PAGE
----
Ain’t Nobody Got Time Fo’ Dat… Do What Makes YOU Happy.

I’ve been in Auckland for just over a month now, and I’ve already been sucked back into the vicious cycle of consumerism. ‘Do I want to buy a new iPhone 5s?’ ‘Ooooh I need some new sunglasses – how much were those new ones from KW?’ ‘I NEED a new fragrance, better make a trip to Life Pharmacy’.

These are thoughts that I’ve had since I’ve been home, and the thing is, I CAN’T AFFORD to be thinking these! I’ve only just started working with my mum 2 weeks ago, and the bulk of that money will be going toward the debt I accrued while I was living it up in Rarotonga.

I sat down to do my budget for the week and realised that I simply cannot continue wasting money on ‘things’. I don’t need a new phone, mine works just fine. I don’t need new perfume, a $5 Impulse from the Pak ‘N Save will do. I don’t need new sunglasses, the ones I got from Raro do the job.

I’ve realised that the joy I receive from buying these things last only a day or two, and that they really don’t give any lasting happiness. I now feel (and realise) that money is better spent on experiences, which can enhance our lives and that of those around us.

This drive to consume is often fuelled by thoughts of what people think of us. A great post by Sean Kim talks about how we live our lives caring what other people think of us, when really, NO ONE really cares.

I especially like this snippet:

“Worrying too much about what other people think can become a self-fulfilling prophecy, because the way we think starts to become the way we behave. These individuals become people-pleasers and overly accommodating to others, thinking it will stop them from being judged.

In fact, the opposite is true. Most people don’t like push-overs and are turned off by it. The behaviour we use in an attempt to please others, can actually cause the opposing effect.”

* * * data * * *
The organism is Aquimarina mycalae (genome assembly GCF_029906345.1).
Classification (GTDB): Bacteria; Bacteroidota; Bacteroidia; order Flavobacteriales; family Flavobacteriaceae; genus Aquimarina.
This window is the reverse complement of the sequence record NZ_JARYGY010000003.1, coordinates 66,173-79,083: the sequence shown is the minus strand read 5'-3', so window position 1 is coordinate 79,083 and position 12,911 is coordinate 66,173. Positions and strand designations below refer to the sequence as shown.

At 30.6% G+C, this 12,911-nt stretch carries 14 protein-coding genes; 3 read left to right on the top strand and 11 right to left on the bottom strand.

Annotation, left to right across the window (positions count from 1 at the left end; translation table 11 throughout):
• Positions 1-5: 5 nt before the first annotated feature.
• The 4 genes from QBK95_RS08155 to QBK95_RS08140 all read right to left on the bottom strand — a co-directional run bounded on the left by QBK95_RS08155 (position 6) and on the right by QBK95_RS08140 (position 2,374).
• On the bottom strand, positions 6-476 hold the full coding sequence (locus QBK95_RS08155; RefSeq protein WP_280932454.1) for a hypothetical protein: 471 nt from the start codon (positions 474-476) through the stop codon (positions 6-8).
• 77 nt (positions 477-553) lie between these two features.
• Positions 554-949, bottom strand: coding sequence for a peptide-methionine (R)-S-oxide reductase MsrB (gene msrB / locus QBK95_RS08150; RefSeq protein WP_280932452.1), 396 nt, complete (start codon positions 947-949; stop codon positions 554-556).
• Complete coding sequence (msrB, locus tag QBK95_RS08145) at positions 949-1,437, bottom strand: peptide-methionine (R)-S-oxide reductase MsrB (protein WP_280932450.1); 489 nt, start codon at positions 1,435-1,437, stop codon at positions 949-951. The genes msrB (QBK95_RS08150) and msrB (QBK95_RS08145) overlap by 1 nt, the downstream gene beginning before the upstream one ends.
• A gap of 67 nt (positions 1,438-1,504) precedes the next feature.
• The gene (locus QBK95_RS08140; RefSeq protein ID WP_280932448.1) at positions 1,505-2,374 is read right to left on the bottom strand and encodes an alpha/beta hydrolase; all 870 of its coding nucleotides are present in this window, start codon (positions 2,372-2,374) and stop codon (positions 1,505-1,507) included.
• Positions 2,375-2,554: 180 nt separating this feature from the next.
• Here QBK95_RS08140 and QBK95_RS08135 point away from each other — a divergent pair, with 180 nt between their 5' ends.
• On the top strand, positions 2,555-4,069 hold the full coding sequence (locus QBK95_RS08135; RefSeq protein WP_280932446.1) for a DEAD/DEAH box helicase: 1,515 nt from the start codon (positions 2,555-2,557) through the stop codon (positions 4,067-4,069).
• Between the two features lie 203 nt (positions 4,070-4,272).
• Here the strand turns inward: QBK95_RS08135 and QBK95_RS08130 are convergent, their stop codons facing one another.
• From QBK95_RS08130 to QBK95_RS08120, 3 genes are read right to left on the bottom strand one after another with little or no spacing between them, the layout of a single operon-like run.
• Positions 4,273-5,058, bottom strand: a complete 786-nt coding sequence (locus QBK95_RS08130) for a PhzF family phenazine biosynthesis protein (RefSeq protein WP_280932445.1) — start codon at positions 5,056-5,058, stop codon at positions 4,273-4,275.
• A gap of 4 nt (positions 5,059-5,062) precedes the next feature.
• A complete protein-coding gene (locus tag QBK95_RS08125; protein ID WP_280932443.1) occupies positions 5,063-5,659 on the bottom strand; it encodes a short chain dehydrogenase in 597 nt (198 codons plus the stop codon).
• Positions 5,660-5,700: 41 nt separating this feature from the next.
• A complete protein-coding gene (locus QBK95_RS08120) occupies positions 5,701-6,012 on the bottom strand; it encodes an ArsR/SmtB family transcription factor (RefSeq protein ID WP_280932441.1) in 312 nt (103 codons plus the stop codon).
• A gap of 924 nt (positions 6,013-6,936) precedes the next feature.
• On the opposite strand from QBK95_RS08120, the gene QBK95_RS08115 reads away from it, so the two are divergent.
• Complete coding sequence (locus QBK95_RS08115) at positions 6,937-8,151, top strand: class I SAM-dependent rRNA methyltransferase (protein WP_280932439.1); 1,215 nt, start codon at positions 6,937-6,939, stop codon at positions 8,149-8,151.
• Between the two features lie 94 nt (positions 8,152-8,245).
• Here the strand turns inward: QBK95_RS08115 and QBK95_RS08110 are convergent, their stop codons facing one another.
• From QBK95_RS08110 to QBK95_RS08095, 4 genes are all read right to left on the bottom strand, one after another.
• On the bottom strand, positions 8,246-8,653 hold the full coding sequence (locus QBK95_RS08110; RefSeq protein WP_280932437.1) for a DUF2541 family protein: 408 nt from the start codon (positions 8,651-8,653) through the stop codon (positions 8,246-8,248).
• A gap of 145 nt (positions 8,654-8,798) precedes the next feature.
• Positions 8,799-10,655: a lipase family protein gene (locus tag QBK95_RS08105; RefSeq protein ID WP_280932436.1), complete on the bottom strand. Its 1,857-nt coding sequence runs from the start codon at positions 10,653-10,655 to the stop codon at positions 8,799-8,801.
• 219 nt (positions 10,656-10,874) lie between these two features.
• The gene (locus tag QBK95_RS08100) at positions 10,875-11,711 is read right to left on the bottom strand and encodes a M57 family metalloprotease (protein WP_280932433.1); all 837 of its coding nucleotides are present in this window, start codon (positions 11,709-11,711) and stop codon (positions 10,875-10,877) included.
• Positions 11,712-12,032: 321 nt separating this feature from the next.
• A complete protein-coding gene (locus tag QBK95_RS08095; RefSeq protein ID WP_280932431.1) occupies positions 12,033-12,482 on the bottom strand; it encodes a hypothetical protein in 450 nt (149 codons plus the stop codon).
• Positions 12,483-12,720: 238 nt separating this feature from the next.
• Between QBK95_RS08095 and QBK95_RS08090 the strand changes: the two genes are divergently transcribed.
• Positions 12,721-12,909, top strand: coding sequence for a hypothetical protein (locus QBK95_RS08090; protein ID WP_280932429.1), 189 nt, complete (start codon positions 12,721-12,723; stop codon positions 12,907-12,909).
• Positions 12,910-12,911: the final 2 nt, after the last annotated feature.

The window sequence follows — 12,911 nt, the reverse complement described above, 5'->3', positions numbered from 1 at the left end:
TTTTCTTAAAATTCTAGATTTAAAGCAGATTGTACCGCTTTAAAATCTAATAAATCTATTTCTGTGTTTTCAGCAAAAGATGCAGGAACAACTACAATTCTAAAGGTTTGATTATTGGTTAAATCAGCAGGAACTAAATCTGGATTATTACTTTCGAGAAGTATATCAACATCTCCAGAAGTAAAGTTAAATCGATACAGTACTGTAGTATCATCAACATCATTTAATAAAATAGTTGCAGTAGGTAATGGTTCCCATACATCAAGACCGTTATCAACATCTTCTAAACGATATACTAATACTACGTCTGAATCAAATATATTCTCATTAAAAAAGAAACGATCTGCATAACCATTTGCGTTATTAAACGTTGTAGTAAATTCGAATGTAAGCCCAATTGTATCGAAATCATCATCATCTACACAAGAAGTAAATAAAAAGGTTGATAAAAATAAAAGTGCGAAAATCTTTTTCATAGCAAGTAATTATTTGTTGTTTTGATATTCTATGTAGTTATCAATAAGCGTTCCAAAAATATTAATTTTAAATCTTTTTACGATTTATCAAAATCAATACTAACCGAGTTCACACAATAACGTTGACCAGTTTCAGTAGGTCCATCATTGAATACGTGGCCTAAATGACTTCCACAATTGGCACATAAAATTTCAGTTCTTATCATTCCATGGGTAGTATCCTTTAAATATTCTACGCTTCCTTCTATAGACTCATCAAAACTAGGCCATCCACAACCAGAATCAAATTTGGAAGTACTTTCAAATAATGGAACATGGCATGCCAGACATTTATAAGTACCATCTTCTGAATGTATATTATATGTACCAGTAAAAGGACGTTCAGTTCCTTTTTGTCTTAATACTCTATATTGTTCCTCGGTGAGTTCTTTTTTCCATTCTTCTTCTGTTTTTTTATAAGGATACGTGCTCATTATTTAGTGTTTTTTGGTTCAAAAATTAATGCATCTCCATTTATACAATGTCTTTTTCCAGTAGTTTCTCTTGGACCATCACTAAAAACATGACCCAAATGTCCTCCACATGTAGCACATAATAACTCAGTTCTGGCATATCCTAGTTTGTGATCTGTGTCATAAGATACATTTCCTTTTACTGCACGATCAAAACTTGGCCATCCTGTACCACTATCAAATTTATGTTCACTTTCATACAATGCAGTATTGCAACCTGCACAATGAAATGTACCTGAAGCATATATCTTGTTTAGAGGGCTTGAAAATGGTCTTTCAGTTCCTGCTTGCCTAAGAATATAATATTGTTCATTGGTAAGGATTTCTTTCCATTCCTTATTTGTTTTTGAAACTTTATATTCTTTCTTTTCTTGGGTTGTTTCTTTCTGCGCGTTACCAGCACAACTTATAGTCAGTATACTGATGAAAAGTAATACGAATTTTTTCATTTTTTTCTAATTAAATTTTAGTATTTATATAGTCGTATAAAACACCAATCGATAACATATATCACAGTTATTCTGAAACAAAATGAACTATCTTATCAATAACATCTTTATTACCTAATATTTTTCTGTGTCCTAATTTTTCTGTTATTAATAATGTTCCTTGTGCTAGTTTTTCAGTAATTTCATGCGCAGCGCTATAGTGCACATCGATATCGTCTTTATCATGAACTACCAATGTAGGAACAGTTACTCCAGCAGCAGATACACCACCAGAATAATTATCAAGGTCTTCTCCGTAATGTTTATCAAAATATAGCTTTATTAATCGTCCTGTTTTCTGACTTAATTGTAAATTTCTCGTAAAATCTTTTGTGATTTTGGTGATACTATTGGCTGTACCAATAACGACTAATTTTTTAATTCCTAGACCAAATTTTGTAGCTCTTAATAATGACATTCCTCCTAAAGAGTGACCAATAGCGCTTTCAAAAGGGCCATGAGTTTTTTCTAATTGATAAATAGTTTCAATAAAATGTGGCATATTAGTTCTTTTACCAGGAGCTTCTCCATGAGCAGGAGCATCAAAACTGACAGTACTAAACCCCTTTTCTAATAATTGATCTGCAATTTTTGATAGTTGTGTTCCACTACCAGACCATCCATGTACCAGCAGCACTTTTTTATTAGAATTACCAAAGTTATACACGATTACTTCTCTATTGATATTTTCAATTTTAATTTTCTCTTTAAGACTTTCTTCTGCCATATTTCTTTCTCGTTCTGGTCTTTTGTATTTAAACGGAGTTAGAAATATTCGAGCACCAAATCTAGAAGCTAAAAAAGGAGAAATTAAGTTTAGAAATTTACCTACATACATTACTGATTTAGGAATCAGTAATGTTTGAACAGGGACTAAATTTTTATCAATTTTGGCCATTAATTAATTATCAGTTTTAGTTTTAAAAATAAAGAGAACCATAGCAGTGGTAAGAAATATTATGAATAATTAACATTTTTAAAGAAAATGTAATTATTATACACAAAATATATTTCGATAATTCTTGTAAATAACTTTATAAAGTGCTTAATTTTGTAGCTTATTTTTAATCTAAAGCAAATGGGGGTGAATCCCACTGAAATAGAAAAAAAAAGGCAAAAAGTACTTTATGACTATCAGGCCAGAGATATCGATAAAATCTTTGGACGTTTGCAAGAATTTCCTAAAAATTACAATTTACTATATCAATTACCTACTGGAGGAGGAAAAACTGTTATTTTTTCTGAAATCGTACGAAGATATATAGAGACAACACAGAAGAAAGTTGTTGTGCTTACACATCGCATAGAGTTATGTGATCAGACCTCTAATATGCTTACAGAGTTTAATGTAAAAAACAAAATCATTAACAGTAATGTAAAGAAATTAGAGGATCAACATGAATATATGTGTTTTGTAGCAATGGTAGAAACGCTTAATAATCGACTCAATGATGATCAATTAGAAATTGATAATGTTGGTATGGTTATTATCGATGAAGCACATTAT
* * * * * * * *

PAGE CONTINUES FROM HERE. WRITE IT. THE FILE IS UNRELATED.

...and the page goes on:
Kim also writes that it’s been said that we are the “average” of the five people we hang out with most. So if your five closest buddies aren’t what you’d like to see in yourself, then it’s time to either: make the necessary change in your attitude/behaviour, or get aligned with a group of non-toxic friends who share similar ideas and beliefs. Quite simply, people who won’t hold you back from true happiness.

It was awesome meeting my fellow interns Holly & Christina who are seasoned travellers.

It was awesome meeting my fellow interns Holly & Christina who are seasoned travellers and down to try new experiences!

“When we start to attract and associate with the same people that share our weaknesses — we’re stuck. We stop growing, because there’s no one to challenge us to be better. We start thinking that this is the norm and we remain comfortable. This is not a place you want to be.”

I guess I’m really writing this post to remind myself of where I want to be and what I want to achieve. I don’t always want to be living in my parents comfy house, earning the minimum wage.

Buying clothes, eating out every weekend and getting the latest phone won’t fill the ‘void’ or provide me with memories that I’ll laugh at when I have a moment to myself (you know how you always snap people chuckling to themselves when they’ve just thought/remembered something funny lol).

What I think happiness is. Sun, sea, drinks and good friends. Victoria & Barbora taking a dip on our lagoon cruise.

A picture of happiness. Sun, sea, drinks and good friends. Victoria & Christina taking a dip on our Rarotongan lagoon cruise.

Don’t compromise yourself. The only person that stops you on the path to happiness is yourself.

I value spending time with my friends and family. I value the experience of stepping out of my comfort zone. I value commitment, communication, friendship and respect in a relationship.  I value travelling to new places and trying new activities. All these values help to shape my goals in life and keep me driven toward a life I find fulfilling.

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